Whisperings of War 299
of Colonel Roosevelt, which ran as follows (I quote from a contemporary newspaper in Chicago)
"Announcement was made here this afternoon at 4:50 o'clock that Roosevelt has refused to accept the Progressive nomination for President.
"Colonel Roosevelt's statement was brought to the convention by John McGrath, his secretary. It follows:
" `To the Progressive Convention: I am very grateful for the honor you confer upon me by nominating me as President. I cannot accept it at this time. I do not know the attitude of the candidate of the Republican party toward the vital questions of the day. Therefore, if you desire an immediate decision, I must decline the nomination. But if you prefer it, I suggest that my conditional refusal to run be placed in the hands of the Progressive National Committee.
" `If Mr. Hughes' statements, when he makes them, shall satisfy the committee that it is for the interest of the country that he be elected, they can act accordingly and treat my refusal as definitely accepted. If they are not satisfied they can so notify the Progressive party, and at the same time, they can confer with me and then determine on whatever action we may severally deem appropriate to meet the needs of the country.'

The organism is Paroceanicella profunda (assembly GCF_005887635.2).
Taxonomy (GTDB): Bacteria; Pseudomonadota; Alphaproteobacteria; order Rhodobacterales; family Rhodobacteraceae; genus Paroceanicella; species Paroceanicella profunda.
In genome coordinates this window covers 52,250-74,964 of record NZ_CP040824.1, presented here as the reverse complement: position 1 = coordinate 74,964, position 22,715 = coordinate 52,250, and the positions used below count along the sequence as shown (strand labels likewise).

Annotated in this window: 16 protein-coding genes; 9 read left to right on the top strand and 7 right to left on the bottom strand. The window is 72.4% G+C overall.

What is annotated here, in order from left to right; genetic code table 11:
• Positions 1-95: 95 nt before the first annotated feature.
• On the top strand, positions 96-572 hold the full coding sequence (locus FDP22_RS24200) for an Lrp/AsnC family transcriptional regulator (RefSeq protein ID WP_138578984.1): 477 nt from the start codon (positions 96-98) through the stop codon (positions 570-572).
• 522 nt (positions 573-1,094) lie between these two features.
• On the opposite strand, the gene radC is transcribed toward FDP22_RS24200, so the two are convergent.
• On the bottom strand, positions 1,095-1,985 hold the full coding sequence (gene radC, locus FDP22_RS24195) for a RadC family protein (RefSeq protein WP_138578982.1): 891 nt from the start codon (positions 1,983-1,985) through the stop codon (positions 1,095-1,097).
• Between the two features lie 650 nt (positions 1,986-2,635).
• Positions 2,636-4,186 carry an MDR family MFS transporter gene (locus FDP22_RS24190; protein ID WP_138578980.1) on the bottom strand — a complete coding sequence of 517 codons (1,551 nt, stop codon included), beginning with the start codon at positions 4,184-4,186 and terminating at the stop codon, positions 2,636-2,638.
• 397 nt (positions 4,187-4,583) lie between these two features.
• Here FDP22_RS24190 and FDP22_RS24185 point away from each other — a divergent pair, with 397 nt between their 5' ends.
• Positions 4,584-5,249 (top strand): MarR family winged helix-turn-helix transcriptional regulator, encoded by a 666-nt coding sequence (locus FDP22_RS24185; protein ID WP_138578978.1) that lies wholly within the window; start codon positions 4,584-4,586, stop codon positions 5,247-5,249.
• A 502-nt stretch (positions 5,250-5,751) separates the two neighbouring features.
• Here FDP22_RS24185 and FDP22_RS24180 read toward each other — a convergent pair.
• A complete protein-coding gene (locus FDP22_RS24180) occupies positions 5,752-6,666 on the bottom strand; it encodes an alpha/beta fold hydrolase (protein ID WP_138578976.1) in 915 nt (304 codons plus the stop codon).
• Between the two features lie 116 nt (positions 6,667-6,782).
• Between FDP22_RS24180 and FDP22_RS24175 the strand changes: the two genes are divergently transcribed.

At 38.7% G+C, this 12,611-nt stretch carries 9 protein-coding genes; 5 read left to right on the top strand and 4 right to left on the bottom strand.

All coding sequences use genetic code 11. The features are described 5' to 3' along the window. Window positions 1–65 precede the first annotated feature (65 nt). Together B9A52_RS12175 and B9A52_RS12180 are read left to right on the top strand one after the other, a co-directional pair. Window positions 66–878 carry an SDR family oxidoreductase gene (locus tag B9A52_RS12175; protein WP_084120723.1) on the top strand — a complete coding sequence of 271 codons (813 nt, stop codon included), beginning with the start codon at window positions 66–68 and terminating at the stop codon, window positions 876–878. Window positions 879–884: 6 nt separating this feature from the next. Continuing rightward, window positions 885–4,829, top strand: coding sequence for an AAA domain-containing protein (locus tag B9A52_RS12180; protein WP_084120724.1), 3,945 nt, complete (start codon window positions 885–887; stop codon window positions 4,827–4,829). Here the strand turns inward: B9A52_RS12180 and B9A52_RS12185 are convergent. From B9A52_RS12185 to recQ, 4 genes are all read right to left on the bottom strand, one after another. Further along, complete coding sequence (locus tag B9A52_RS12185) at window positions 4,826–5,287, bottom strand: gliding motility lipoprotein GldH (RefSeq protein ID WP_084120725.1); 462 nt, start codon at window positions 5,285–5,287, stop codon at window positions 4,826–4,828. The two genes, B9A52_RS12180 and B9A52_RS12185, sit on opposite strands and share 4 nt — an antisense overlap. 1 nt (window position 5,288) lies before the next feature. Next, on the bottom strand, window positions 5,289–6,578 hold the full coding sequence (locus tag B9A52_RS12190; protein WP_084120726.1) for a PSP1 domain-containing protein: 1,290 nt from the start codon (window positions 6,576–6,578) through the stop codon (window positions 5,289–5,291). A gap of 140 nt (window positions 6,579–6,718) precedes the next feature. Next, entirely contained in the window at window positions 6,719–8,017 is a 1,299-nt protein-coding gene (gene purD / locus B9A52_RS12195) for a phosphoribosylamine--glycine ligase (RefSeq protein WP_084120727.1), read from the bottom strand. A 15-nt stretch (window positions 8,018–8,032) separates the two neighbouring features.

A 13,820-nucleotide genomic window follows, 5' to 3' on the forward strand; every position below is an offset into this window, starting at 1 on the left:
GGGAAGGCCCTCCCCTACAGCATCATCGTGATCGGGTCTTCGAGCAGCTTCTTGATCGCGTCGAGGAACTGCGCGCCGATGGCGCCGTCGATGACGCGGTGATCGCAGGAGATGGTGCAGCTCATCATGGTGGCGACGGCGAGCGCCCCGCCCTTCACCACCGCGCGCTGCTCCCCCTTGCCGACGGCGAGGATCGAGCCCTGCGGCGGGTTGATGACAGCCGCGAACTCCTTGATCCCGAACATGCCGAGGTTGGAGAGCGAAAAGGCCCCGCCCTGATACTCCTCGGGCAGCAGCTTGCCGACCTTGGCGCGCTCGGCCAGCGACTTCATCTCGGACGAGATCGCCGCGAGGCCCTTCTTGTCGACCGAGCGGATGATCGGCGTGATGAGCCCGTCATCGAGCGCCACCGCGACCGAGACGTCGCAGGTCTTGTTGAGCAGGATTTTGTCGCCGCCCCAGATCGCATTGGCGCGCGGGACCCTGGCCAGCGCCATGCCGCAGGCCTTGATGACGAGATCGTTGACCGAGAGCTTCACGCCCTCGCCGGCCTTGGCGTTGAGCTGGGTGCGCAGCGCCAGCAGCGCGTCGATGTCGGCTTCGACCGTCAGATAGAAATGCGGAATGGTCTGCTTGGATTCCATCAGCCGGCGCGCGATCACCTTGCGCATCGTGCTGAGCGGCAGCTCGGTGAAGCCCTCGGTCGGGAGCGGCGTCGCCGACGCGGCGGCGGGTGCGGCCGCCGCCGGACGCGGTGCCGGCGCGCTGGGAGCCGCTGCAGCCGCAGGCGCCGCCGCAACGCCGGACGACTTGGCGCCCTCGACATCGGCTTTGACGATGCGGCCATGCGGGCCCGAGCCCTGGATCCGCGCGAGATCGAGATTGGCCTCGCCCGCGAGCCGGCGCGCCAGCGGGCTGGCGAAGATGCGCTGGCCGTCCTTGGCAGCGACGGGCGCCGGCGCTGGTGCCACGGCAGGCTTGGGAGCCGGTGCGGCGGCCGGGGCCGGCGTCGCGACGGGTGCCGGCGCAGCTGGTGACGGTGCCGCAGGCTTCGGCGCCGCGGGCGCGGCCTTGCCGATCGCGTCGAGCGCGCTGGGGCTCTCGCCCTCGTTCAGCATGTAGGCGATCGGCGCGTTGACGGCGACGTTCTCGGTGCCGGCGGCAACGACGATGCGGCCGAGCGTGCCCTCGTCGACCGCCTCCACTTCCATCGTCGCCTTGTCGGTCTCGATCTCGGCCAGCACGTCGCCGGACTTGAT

" `I move,' said James R. Garfield, `that the letter of Colonel Roosevelt be received in the spirit in which it is meant, and that it be referred to the National Committee, with power to act thereon.'
"The motion was carried, and at 5 P. M. the Progressive Convention, the liveliest in the history of politics, came to an end with the playing of the national air."
The closing scenes of the Republican Convention were as cold and as unemotional as was the reverse in the body sitting in the other hall, so close at hand. I, myself, went from one spot to the other, torn with conflicting emotions. In the Republican Convention there had been no enthusiasm whatsoever for any candidate up to the moment when Senator Fall, of New